Monsanto Co will pay $80 million to settle civil accounting violations after it allegedly misstated its earnings in connection with its top-selling Roundup product, U.S. securities regulators said on Tuesday.
The Securities and Exchange Commission also said that three accounting and sales executives have also agreed to settle charges in connection with the case.
The SEC’s case against the agricultural giant revolves around a corporate rebate program designed to boost sales of Roundup, a popular weed killer. The rebate program was created to combat rising generic competition which threatened to cut into the company’s profits.
The agency said that Monsanto had insufficient accounting controls to account for millions of dollars in rebates that it offered to retailers and distributors. It ultimately booked a sizeable amount of revenue, but then failed to recognize the costs of the rebate programs on its books.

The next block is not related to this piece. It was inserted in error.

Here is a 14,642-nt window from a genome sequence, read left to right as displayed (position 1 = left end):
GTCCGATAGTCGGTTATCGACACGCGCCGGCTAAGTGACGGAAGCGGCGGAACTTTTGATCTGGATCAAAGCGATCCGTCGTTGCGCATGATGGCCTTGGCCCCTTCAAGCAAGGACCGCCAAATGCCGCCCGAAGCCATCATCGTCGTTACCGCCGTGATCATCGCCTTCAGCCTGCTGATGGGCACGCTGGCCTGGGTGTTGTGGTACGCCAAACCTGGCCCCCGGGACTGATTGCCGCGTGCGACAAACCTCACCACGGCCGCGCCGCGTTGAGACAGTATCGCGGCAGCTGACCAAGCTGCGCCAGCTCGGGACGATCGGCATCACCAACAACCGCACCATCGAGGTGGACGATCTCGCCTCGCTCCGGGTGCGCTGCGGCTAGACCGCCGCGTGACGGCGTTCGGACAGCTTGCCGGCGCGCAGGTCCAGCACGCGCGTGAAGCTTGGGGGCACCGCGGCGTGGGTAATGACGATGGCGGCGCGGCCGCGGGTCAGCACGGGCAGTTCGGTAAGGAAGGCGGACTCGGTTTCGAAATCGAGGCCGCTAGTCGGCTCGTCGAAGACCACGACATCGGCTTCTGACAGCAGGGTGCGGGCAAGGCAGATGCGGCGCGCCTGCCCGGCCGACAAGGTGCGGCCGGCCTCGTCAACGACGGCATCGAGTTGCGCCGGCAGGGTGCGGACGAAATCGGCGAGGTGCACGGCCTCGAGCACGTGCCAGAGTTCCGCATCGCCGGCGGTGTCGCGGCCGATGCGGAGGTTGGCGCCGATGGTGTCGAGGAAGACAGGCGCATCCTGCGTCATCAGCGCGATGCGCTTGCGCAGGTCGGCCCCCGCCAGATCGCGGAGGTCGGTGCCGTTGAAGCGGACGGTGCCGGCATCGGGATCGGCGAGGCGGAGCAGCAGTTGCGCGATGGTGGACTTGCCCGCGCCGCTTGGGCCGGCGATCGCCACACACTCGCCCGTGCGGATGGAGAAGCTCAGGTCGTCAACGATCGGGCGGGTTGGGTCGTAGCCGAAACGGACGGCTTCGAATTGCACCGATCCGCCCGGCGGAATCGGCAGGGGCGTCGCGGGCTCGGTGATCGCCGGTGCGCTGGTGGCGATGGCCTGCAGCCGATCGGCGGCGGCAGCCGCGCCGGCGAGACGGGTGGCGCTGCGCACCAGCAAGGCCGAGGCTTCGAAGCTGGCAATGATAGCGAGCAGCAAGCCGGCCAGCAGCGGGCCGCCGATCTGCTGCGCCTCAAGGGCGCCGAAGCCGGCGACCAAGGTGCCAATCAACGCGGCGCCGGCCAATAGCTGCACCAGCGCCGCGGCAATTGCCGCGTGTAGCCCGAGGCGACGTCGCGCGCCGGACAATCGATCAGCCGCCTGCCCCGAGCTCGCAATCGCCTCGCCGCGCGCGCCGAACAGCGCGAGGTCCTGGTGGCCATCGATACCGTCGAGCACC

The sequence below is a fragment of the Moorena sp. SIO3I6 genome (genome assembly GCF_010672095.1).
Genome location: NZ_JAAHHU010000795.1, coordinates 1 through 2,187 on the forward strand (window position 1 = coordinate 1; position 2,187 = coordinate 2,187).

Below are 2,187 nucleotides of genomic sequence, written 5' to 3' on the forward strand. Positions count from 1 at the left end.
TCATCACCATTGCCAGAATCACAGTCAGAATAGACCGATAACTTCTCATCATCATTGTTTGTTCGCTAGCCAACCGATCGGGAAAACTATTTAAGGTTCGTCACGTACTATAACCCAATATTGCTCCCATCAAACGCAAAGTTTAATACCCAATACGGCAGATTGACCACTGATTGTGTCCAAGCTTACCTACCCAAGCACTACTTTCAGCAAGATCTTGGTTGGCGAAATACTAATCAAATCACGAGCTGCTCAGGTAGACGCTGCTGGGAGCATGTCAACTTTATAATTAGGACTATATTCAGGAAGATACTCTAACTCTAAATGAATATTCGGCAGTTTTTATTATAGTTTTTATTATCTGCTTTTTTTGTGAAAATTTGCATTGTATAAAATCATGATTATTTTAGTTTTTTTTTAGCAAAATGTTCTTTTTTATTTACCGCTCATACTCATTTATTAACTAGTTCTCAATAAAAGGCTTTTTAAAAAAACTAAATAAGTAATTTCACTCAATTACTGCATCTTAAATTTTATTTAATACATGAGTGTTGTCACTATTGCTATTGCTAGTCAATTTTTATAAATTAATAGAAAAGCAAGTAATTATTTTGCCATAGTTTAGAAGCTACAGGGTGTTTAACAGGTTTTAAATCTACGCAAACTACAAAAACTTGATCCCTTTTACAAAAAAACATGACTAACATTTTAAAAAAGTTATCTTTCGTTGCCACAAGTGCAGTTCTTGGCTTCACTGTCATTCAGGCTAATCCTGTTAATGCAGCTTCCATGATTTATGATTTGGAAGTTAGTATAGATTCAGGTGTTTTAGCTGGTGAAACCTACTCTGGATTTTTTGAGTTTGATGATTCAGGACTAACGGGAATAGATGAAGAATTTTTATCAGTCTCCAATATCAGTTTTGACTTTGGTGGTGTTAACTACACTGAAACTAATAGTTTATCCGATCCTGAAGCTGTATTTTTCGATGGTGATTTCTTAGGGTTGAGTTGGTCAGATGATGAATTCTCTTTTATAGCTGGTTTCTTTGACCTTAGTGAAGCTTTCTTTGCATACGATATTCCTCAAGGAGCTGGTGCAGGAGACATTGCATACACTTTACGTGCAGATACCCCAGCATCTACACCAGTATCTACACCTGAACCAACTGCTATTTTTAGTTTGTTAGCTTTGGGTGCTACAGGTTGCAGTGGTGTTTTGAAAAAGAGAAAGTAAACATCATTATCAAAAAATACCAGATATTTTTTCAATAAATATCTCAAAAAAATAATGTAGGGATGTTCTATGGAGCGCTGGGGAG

That led the company to “materially” misstate its consolidated earnings for a three-year period.
A company spokesperson could not be immediately reached for comment.
“Public companies need to have robust systems in place to ensure that all of their transactions are recognized in the correct reporting report,” said Scott Friestad, the SEC’s associate director for the enforcement division.
In agreeing to settle, Monsanto neither admitted nor denied the charges, which include fraud. The agency did not charge the company with knowingly committing the violations.
Monsanto accounting executives Sara Brunnquell, Anthony Hartke and then-sales executive Jonathan Nienas also each agreed to pay penalties.
Brunnquell and Hartke will also be temporarily suspended from acting as accountants for public companies.